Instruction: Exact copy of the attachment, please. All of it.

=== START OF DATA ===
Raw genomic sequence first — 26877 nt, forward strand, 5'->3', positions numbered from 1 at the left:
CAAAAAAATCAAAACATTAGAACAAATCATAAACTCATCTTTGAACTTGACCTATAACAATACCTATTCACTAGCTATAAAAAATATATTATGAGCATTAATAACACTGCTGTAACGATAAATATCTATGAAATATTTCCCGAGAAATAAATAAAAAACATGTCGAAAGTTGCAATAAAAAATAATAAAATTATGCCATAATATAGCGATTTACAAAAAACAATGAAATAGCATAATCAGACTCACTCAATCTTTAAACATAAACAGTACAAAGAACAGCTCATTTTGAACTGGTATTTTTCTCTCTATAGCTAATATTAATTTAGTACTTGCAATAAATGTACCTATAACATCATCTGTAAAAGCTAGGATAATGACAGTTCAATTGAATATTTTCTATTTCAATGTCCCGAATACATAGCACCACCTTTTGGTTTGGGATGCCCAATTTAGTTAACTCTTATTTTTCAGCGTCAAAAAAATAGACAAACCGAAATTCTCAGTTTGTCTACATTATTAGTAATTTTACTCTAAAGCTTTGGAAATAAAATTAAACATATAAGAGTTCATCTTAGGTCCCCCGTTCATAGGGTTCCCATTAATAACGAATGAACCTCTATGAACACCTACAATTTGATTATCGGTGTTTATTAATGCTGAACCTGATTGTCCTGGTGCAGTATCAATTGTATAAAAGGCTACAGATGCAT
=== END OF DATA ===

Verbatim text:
Raw genomic sequence first — 26877 nt, forward strand, 5'->3', positions numbered from 1 at the left:
CAAAAAAATCAAAACATTAGAACAAATCATAAACTCATCTTTGAACTTGACCTATAACAATACCTATTCACTAGCTATAAAAAATATATTATGAGCATTAATAACACTGCTGTAACGATAAATATCTATGAAATATTTCCCGAGAAATAAATAAAAAACATGTCGAAAGTTGCAATAAAAAATAATAAAATTATGCCATAATATAGCGATTTACAAAAAACAATGAAATAGCATAATCAGACTCACTCAATCTTTAAACATAAACAGTACAAAGAACAGCTCATTTTGAACTGGTATTTTTCTCTCTATAGCTAATATTAATTTAGTACTTGCAATAAATGTACCTATAACATCATCTGTAAAAGCTAGGATAATGACAGTTCAATTGAATATTTTCTATTTCAATGTCCCGAATACATAGCACCACCTTTTGGTTTGGGATGCCCAATTTAGTTAACTCTTATTTTTCAGCGTCAAAAAAATAGACAAACCGAAATTCTCAGTTTGTCTACATTATTAGTAATTTTACTCTAAAGCTTTGGAAATAAAATTAAACATATAAGAGTTCATCTTAGGTCCCCCGTTCATAGGGTTCCCATTAATAACGAATGAACCTCTATGAACACCTACAATTTGATTATCGGTGTTTATTAATGCTGAACCTGATTGTCCTGGTGCAGTATCAATTGTATAAAAGGCTACAGATGCAT